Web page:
THE BLOG
06/02/2016 06:16 pm ET Updated Jun 03, 2017

College Students Don't Know Much About Finances, Surprised?

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After reading this latest study, I was simply speechless. I mean, nothing has changed since I graduated from undergrad in 2006, and from the looks of it, not enough is happening to ensure younger millennials and future generations learn anything about handling their finances.

It's scary to think how so much of our lives revolve around money, and yet forty-three percent of college students can't even tell you the difference between a debit card and a credit card. Like seriously, debit and credit cards are practically kindergarten lessons of personal finance, not advanced algebra.

These are the same students who are going to be our next government leaders, medical providers, charity co-chairs, etc, and they haven't learned anything about savings, credit, and budgeting at school or home. Today I am going to point out a few more glaring results from LendEdu's latest survey and some ways we can overcome these depressing statistics.

Here are a few results from 455 college students who were surveyed last month:

Fifty-eight percent indicated they are not saving anything.

Thirty percent indicated their parents taught them nothing about managing money.

Fifty-one percent received no financial education in high school.

Forty-three percent are not tracking their spending.

Am I the only one disturbed by these numbers? Academic success at the expense of financial literacy is not helping to "make America great again" (and I say that with all the sarcasm I can muster). To run corporations, CFO's need to know more than a little about finances, and nothing less should be expected of individuals expected to manage their day-to-day finances.

There are a few ways we can turn things around; however, we can't solely rely on anyone else to make the change. We (parents) must be willing to educate ourselves, even if we lack a complete understanding of money ourselves. When we learn, we can pass this knowledge to our children and give them an opportunity to put it into practice. Here is what we need to do:

If your finances are currently in disarray, be upfront about it.

The easiest way to teach your kids how not to manage their finances is by pretending like you have it all together when in fact you don't. If you're in debt and living beyond your means, it's time to eat the humble pie and admit you've gotten yourself into a financial bind. The key to being upfront is making sure you're going to put in the work to correct your situation.

Don't just tell your kids you're in debt or you've mismanaged your money, and then do nothing about it. Explain to them how some financial problems can be prevented and how others can be remedied. Tell them where you went wrong, what you are doing to fix it, and how they should be cognizant of the lessons you have learned as they develop their own money behaviors.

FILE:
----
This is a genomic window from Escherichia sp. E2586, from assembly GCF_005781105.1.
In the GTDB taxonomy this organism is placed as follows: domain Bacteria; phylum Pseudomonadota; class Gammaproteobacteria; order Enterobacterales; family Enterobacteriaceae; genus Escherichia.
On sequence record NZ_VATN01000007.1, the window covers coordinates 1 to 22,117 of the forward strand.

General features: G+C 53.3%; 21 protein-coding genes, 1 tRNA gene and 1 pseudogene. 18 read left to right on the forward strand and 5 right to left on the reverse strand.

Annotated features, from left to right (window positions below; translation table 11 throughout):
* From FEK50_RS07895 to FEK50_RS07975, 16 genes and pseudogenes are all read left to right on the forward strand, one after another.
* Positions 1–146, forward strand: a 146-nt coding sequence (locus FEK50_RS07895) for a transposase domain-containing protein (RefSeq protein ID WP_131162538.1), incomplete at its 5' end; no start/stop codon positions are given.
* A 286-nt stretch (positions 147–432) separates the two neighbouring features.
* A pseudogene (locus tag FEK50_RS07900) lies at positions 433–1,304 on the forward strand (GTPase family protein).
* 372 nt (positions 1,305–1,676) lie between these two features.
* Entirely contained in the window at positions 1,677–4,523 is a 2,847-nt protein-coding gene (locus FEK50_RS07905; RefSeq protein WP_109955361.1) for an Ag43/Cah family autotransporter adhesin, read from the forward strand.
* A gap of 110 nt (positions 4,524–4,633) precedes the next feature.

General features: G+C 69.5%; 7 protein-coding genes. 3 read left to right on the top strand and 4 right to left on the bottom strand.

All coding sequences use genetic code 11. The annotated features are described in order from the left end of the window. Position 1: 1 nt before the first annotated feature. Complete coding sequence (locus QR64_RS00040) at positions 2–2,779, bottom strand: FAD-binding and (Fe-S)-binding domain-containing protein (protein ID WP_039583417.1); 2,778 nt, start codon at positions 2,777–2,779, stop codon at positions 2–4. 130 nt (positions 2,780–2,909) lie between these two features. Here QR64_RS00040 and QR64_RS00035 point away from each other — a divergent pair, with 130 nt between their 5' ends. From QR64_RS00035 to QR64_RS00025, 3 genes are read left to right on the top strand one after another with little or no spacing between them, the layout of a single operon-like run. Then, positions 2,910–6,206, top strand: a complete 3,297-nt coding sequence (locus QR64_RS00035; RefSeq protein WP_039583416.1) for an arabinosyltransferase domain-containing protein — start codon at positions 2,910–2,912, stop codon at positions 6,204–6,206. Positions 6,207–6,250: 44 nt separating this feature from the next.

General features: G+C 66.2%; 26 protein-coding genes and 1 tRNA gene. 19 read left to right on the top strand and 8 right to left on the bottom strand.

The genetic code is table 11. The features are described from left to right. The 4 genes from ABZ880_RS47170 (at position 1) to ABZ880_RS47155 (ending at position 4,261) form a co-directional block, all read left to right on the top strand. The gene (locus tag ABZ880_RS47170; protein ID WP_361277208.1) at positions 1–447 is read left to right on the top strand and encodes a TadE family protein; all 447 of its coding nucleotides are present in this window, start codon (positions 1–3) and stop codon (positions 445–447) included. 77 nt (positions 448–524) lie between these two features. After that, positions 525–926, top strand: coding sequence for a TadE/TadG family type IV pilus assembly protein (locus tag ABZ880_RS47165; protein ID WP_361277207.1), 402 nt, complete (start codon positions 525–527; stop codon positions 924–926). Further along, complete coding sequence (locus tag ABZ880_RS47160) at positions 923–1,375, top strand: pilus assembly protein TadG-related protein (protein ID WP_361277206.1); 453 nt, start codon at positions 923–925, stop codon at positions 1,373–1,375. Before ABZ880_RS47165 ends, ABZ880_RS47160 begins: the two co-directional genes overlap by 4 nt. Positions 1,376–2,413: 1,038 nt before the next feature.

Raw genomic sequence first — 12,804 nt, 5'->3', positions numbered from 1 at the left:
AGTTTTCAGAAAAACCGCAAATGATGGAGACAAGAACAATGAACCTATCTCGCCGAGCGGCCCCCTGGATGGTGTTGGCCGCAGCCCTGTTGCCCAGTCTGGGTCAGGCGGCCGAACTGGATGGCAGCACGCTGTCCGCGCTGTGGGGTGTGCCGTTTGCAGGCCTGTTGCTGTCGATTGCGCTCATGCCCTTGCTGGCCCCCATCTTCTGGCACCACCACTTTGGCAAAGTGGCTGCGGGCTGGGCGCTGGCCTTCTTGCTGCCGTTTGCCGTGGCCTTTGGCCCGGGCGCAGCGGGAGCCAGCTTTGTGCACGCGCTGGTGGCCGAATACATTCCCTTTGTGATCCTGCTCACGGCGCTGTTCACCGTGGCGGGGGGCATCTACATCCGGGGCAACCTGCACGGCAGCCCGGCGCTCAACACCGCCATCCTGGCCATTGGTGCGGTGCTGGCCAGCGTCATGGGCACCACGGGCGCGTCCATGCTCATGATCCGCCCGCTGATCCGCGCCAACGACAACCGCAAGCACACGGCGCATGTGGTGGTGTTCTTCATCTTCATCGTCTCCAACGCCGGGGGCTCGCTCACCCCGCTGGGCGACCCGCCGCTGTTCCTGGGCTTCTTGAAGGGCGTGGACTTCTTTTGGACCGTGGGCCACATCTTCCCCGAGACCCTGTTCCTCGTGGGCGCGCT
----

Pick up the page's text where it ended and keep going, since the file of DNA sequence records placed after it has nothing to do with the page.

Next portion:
If your financial situation is solid (or you are doing extremely well), pass the knowledge forward.

This comes with one caveat. Parents, I'm not wealthy in a monetary sense, but when I do eventually get there, I don't plan on telling my kids I've arrived because quite frankly they don't need to know. It's not their money and if I have an inheritance for them, they don't need to be privy to this information until it's time for them to receive it.

What I will do is make sure they understand how I worked hard, saved, invested, and lived well within my means. By modeling and teaching the principles involved to achieve wealth, I'm equipping them with the tools to acquire it on their own. There's no need for them to expect any handouts from me or anyone else if I've done what I'm supposed to and taught them about money.

Start early and practice often.

As soon as your kids are old enough to ask you to buy something for them, they are old enough to understand the principle behind money. They have enough sense to know they don't have any money to get whatever it is they want, which is why they came to you. They have watched you pull out your wallet on numerous occasions as you've exchanged money for goods and services.

What they might not have realized up until this point is that your money doesn't magically appear in your wallet. You've had to work for your money. Once your child realizes a want, give them an opportunity to earn money on their own and save up for their purchase. By the time they become expensive teenagers, the practice of earning and saving will be second nature to them.

Have a year in review before you send them to college.

This step is important because this will probably be your last opportunity to make sure they have a good understanding of money before leaving home. A year before they go to college, make sure they know the basics of personal finance which include saving, budgeting, and living within their means.

You can do this by having them create a budget for their senior year expenses and other small expenses you've deemed appropriate for them to handle. They can use wages earned, allowance, or a combination of both. The key is to put them in charge of their budget and allow them to learn from any mistakes they might make while they are still under your supervision.

In Conclusion

We can continue to wait for the government to require financial literacy be taught in all schools or we can be proactive and make sure our college students aren't graduating magna cum laude with no idea how to manage their money. I've said it often and it's worth stating again, we can encourage our kids to be scholars, gymnast, and football players, but all of that encouragement will be in vain if they are successful and still living at home with us because they don't understand personal finance.